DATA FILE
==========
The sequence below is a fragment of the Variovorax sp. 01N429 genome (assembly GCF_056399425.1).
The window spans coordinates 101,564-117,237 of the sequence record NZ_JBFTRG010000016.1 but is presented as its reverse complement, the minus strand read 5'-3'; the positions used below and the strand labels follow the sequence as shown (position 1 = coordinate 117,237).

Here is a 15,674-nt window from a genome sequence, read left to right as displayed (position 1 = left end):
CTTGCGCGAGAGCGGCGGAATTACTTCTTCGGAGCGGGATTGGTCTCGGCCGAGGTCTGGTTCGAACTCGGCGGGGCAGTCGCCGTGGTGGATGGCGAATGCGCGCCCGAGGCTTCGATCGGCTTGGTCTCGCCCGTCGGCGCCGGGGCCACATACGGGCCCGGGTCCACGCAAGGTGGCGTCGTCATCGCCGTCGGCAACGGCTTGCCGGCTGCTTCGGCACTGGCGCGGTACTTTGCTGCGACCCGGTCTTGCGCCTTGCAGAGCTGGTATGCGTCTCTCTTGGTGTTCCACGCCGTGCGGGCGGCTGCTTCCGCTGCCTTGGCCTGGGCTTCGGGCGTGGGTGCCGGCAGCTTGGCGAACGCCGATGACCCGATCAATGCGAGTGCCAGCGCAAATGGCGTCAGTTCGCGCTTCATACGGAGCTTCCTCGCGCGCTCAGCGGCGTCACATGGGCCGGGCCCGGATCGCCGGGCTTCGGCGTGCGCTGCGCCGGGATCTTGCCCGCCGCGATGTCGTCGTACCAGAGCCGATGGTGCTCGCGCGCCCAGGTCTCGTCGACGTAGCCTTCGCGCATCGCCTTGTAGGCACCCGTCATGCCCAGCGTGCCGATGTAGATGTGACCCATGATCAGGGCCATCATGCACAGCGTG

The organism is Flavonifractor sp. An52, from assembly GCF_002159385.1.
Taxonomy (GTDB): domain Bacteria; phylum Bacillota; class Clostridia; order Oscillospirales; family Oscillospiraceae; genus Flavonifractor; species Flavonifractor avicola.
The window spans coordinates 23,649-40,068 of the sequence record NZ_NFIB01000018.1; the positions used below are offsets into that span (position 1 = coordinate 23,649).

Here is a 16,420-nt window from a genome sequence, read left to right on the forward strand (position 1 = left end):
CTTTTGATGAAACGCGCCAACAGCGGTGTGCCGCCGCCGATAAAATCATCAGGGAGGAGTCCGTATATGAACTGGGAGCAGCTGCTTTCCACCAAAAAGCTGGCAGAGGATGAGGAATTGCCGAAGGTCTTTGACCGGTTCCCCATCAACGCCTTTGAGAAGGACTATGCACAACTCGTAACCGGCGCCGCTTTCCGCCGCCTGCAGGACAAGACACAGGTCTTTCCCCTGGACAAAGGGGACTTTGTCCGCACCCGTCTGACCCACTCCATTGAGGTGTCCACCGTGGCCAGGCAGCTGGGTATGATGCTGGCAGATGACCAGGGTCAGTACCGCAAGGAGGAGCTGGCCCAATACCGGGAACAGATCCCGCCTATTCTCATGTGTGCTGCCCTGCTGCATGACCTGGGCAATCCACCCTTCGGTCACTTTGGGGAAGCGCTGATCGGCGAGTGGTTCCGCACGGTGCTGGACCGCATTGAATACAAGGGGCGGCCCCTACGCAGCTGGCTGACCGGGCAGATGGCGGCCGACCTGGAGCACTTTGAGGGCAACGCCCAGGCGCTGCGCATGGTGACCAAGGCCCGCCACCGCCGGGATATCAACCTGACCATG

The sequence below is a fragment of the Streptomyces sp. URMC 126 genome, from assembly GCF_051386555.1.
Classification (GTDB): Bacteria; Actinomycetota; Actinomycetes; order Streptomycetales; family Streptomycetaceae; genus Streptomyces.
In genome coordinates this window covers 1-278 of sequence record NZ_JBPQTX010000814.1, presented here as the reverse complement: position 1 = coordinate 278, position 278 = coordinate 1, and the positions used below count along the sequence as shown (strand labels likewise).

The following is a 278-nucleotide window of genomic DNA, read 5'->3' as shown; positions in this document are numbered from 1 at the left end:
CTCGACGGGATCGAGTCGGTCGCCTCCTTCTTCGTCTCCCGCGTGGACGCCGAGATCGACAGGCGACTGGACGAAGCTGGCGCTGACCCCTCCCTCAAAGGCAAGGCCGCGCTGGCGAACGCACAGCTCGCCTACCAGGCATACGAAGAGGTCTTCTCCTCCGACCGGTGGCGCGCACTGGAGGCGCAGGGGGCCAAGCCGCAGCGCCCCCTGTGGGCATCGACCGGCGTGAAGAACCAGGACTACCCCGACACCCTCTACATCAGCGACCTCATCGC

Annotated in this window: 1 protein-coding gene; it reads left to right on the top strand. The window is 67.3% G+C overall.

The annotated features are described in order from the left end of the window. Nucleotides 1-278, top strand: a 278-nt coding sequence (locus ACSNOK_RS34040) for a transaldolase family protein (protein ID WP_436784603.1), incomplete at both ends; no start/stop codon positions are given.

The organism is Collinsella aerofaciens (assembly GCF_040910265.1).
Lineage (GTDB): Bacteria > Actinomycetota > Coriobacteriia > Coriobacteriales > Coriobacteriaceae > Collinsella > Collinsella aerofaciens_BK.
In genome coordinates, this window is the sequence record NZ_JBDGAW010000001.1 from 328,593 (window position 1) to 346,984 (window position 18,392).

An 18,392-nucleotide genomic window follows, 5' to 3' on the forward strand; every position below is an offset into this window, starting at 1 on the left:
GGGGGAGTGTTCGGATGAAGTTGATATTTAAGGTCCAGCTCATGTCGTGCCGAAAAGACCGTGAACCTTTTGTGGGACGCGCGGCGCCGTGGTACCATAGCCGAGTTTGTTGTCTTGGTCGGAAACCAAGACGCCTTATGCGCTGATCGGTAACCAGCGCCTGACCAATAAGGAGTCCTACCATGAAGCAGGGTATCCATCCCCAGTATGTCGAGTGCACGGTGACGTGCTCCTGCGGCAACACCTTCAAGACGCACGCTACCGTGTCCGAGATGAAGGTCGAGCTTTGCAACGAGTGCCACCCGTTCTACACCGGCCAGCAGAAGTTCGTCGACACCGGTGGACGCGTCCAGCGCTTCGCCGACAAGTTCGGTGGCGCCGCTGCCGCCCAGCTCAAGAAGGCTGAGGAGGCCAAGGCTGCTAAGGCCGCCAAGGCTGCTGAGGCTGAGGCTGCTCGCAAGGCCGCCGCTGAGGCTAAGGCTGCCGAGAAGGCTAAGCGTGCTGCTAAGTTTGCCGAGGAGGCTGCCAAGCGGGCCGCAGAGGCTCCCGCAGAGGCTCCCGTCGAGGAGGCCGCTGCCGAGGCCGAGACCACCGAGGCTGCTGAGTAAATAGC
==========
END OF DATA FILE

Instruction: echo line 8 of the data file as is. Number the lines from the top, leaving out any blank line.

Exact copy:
Here is a 16,420-nt window from a genome sequence, read left to right on the forward strand (position 1 = left end):